You asked the right question. No there is no change of mass in a closed box with a lump of radioactive material in it.

Here's one small exercise question:
In a closed box there is a lump of nuclear waste, that is always warm, and a bucket full of cold water. Tell me something about how mass changes place in this box.



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Offline JP

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« Reply #7 on: 12/11/2010 05:17:12 »
Ah... the problem might be in wording.  Conservation of some "stuff" means that if you add up all the stuff before a physical process, and then add it all up after the physical process, you get the same number.  What you're getting at here is that if you fill a box with energy and seal it up, the box acts as if it has mass. 

For example, if you have a closed box and fill it with radioactive matter such that no energy can escape from the box, then you can't tell whether it's mass is due to the energy or mass of the radioactive matter. 

If you peek inside the box, still without letting any energy leak out, then you can see that the mass of the radioactive material has changed into energy, although the apparent mass of the box itself as viewed from the outside remains the same.  Since mass can be "created" in a sense from energy, and since energy seems to be more fundamental to physical processes, this is usually called conservation of energy, not mass.

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Offline jartza

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« Reply #8 on: 12/11/2010 14:28:28 »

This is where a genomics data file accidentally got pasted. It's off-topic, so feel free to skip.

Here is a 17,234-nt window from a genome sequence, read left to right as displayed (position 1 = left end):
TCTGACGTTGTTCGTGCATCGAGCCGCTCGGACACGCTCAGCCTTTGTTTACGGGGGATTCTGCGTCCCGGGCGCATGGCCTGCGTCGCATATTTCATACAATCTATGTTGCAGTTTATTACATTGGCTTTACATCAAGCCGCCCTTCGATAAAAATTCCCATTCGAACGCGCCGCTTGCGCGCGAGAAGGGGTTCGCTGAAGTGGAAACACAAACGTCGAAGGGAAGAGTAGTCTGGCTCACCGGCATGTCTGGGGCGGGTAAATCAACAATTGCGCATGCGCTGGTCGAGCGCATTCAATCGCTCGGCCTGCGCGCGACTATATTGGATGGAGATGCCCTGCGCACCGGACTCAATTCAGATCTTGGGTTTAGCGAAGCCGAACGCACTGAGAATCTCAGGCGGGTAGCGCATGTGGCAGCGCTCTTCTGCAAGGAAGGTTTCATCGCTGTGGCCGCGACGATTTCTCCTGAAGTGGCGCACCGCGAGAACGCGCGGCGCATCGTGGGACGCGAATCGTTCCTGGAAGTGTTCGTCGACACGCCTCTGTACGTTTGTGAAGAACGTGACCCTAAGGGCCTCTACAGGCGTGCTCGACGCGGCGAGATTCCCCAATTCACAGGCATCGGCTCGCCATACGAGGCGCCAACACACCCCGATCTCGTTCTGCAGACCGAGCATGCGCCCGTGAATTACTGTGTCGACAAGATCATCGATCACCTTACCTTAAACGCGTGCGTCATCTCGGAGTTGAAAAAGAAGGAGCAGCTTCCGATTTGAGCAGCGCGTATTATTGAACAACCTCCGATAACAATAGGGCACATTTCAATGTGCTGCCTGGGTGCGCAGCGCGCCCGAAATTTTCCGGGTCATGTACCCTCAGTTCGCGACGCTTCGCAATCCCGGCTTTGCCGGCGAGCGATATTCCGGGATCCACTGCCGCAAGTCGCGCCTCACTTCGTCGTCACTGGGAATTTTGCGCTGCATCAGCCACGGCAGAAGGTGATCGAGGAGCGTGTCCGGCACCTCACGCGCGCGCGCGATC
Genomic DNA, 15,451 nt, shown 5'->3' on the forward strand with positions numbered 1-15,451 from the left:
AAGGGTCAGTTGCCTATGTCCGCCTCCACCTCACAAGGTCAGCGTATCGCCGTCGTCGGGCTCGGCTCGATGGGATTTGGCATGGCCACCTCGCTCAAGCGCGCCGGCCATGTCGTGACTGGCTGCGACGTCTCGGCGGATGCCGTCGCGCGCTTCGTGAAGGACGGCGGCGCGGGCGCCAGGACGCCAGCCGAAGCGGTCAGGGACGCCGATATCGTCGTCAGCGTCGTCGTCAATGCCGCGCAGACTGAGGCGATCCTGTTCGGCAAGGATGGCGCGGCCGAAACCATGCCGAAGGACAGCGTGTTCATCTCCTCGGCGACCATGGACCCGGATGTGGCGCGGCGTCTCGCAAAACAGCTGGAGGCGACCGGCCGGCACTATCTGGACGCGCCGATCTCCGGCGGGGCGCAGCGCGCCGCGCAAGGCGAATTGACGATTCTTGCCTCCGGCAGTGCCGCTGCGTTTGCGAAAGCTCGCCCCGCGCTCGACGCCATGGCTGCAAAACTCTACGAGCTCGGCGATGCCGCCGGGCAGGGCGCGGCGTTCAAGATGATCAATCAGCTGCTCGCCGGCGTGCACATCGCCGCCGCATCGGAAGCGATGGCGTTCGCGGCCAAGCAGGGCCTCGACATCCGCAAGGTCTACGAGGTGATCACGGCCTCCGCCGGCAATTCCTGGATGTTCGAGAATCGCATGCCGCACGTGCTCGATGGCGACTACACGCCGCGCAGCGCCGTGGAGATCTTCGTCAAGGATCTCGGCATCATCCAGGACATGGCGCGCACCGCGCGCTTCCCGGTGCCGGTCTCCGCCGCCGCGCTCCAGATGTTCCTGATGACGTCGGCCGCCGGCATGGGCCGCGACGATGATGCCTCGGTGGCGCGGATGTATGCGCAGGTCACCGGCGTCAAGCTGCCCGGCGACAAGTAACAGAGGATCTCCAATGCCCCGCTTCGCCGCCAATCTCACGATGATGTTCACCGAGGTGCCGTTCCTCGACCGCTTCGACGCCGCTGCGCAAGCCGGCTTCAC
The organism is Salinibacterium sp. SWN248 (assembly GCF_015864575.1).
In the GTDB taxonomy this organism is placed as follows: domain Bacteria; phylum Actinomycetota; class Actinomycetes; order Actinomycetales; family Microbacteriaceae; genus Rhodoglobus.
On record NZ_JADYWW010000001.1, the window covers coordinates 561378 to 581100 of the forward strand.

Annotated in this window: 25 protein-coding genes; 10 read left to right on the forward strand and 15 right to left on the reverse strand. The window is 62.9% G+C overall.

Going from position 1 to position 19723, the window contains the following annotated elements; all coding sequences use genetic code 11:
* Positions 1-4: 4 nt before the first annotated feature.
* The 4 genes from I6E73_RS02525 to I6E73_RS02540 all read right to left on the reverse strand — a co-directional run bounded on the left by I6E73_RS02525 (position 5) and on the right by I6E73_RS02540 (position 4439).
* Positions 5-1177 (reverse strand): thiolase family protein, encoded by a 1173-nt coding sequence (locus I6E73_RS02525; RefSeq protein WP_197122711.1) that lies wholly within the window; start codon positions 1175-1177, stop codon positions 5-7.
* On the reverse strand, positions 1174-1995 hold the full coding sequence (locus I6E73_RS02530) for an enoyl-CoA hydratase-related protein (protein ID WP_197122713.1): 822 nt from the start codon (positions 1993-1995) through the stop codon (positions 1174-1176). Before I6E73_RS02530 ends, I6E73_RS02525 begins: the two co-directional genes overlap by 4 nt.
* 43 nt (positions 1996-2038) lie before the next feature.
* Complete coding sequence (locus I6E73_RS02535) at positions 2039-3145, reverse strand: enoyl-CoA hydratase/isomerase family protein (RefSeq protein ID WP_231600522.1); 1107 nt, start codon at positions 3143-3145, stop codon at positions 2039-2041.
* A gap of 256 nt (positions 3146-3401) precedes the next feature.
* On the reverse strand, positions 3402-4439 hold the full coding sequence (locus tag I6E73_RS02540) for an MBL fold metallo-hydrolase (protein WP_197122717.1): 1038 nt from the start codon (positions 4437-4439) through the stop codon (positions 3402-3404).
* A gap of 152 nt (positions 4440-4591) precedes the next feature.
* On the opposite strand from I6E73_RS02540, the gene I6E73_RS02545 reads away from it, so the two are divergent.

Ah... the problem might be in wording.


Physics says silly things sometimes.

Let's put a small lump of radioactive material into a large box, the lump is put at the middle of the box. Then we put the box at a frictionless surface, and we make the box spin. As we know, the spinning will slow down because of what happens in the box.

Now what words do we use to describe what happens in the box, so that slowing down will be well understood?

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Offline lightarrow

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« Reply #9 on: 12/11/2010 18:07:57 »

Physics says silly things sometimes.

Let's put a small lump of radioactive material into a large box, the lump is put at the middle of the box. Then we put the box at a frictionless surface, and we make the box spin. As we know, the spinning will slow down because of what happens in the box.
Are you talking about the increase of the moment of inertia of the system because some matter in the centre went out of it? That is the way I would describe it.

Anyway you are right in pointing out the pitfalls in using the phrase "mass converted into energy". This phrase is reiterated from almost everyone but it's misleading, unless it's specified "mass of what" and "energy of what"; actually energy can shift from a kind, or a location, to another, but there is no conversion at all...
« Last Edit: 12/11/2010 18:19:24 by lightarrow »

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Offline lightarrow

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« Reply #10 on: 12/11/2010 18:23:23 »
Here's one small exercise question:
In a closed box there is a lump of nuclear waste, that is always warm, and a bucket full of cold water. Tell me something about how mass changes place in this box.
Do you mean the fact that the lump's mass decreases while the water's mass increases?